CFPB FINES NONBANK AND BANK FOR FILING BAD HMDA STATEMENTS
On Oct. 9, the Consumer Financial Protection Bureau ordered Mortgage Master Inc. and Washington Federal to pay civil penalties for violating the Home Mortgage Disclosure Act. HMDA requires certain mortgage lenders to accurately collect and report data about home mortgage loans. Mortgage Master will pay $425,000 and Washington Federal, $34,000 in civil penalties.
Mortgage Master: According to the CFPB’s consent order, a CFPB exam found that Mortgage Master, a nonbank headquartered in Walpole, Mass., had significant data errors in the 21,015 mortgage loan applications it reported for 2011. CFPB collaborated closely in its subsequent investigation with the Commonwealth of Massachusetts Division of Banks, which had also identified significant error rates in Mortgage Master’s HMDA filings. The CFPB’s Consent Order is concurrent with a consent order from the Commonwealth of Massachusetts Division of Banks. Besides the civil penalty, Mortgage Master must correct and resubmit its 2011 HMDA data and develop and implement an effective HMDA compliance management system to prevent future violations.
Washington Federal: According to the CFPB’s consent order, a CFPB exam found that Washington Federal, a bank headquartered in Seattle, had significant errors in the 5,785 mortgage loan applications it reported for 2011. Washington Federal needs to take the same corrective actions that Mortgage Master is.
Since the CFPB’s discovery of the inaccuracies, both entities have been taking steps to improve their HMDA compliance management systems and the accuracy of their HMDA mortgage loan information.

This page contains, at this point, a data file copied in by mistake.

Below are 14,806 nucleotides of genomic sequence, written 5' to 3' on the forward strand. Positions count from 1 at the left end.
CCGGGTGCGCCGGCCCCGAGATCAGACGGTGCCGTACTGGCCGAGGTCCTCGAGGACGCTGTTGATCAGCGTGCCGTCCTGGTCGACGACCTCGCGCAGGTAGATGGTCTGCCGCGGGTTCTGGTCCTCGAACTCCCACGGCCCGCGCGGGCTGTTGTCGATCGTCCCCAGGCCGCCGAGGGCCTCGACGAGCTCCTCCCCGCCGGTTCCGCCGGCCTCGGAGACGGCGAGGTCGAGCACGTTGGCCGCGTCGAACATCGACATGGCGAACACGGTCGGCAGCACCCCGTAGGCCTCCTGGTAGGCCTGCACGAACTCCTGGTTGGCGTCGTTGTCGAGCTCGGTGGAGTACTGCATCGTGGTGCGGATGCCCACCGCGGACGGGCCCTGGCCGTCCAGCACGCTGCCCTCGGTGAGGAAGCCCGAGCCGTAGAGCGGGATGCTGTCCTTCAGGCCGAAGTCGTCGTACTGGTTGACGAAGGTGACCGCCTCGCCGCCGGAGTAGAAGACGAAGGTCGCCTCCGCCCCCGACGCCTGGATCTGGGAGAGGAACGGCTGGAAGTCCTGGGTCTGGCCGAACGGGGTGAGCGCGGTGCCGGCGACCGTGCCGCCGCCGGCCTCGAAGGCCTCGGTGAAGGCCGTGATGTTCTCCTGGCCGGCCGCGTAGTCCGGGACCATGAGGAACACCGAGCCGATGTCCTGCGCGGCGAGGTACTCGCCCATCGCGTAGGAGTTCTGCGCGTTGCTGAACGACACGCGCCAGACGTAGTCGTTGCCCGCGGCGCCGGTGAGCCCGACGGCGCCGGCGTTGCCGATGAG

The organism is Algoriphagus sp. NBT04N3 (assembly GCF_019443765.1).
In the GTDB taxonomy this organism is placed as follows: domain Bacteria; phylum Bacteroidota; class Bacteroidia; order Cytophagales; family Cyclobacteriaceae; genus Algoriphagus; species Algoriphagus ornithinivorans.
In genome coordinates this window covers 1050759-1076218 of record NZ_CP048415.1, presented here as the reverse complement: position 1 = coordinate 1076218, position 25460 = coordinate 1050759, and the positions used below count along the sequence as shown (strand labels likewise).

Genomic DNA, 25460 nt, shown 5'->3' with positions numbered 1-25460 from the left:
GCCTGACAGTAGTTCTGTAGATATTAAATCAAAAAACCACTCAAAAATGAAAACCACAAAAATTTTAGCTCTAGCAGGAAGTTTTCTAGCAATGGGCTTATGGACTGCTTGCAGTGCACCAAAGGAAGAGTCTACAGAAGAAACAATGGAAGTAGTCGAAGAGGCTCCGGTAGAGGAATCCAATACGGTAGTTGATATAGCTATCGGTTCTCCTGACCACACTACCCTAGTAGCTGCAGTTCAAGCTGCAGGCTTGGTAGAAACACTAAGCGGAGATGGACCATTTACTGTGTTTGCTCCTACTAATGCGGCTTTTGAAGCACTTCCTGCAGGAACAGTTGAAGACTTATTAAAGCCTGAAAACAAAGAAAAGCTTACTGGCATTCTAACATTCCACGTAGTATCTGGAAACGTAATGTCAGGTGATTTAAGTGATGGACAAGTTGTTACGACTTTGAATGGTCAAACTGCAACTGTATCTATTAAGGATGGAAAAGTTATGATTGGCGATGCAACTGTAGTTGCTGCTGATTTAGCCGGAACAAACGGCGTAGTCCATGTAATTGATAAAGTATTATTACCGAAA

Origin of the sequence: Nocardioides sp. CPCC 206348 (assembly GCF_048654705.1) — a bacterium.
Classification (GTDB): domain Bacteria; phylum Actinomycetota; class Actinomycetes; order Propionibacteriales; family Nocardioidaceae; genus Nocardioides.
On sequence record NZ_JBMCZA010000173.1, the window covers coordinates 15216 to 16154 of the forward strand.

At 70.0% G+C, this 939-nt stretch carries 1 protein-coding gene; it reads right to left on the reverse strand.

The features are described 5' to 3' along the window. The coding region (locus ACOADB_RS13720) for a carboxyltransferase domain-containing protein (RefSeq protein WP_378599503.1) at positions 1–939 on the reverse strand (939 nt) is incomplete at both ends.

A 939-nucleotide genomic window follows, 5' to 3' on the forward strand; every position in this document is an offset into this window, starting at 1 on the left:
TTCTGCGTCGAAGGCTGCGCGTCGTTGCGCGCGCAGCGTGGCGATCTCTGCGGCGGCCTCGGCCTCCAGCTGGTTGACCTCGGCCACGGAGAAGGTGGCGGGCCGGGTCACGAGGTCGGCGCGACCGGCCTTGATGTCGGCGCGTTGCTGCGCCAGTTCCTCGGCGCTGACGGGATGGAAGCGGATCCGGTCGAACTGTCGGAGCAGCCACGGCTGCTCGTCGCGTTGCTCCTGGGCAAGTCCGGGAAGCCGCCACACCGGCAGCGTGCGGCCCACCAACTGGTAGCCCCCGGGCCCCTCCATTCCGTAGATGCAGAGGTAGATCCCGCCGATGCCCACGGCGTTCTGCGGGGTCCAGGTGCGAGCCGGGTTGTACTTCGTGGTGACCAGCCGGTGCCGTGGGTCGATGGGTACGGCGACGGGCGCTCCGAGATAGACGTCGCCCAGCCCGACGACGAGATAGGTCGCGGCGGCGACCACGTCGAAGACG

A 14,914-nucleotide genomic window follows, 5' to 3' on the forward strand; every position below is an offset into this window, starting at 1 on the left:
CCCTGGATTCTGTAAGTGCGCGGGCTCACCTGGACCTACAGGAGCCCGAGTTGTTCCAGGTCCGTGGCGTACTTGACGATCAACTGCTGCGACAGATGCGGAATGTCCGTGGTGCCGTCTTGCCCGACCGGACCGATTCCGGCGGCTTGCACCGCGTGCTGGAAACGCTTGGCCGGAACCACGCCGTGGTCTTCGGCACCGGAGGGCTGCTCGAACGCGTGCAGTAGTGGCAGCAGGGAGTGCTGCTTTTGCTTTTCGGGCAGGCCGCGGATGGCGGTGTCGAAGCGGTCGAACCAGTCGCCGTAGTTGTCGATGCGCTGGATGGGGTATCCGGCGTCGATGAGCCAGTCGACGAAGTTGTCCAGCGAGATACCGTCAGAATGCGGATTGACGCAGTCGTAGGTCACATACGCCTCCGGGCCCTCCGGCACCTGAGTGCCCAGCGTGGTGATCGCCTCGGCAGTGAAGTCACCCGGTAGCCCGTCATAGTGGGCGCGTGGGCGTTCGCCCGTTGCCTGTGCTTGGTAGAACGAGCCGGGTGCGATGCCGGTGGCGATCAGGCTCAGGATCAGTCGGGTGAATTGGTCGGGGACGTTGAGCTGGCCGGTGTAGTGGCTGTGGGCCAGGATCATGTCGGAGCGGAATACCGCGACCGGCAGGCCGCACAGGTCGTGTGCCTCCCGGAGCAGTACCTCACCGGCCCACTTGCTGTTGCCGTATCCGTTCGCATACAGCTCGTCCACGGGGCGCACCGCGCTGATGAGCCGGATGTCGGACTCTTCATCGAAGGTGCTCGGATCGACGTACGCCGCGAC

The CFPB is also issuing a bulletin that puts the industry on notice about the importance of accurate HMDA data and effective HMDA compliance management systems. The bulletin provides transparency into how the CFPB enforces HMDA.
In assessing the different civil money penalties against Mortgage Master and Washington Federal, the CFPB considered the factors set forth in this bulletin, including, in particular, the size of each institution’s mortgage lending, their respective error rates, and each institution’s specific history of prior violations.
Read, learn and go validate the HMDA report for 2011 to see if you measure up to being clear or being fined. Better to spend money to review now and self correct if necessary rather than get hit with a much larger amount in a fine and still have to correct later.
APPELLATE COURT REVERSES INDYMAC FORECLOSURE JUDGEMENT
In 1999, Angelica Chavez purchased a home in San Diego and refinanced a mortgage on the home in 2006. In November 2009, Chavez defaulted on the loan. She negotiated with Indymac for a home loan modification and Indymac offered her a modification agreement under the Home Affordable Mortgage Program. Chavez signed and returned the agreement, complied with its requirements, and made all necessary payments. However, the agreement required that Indymac send her a signed copy of the agreement, which it never did.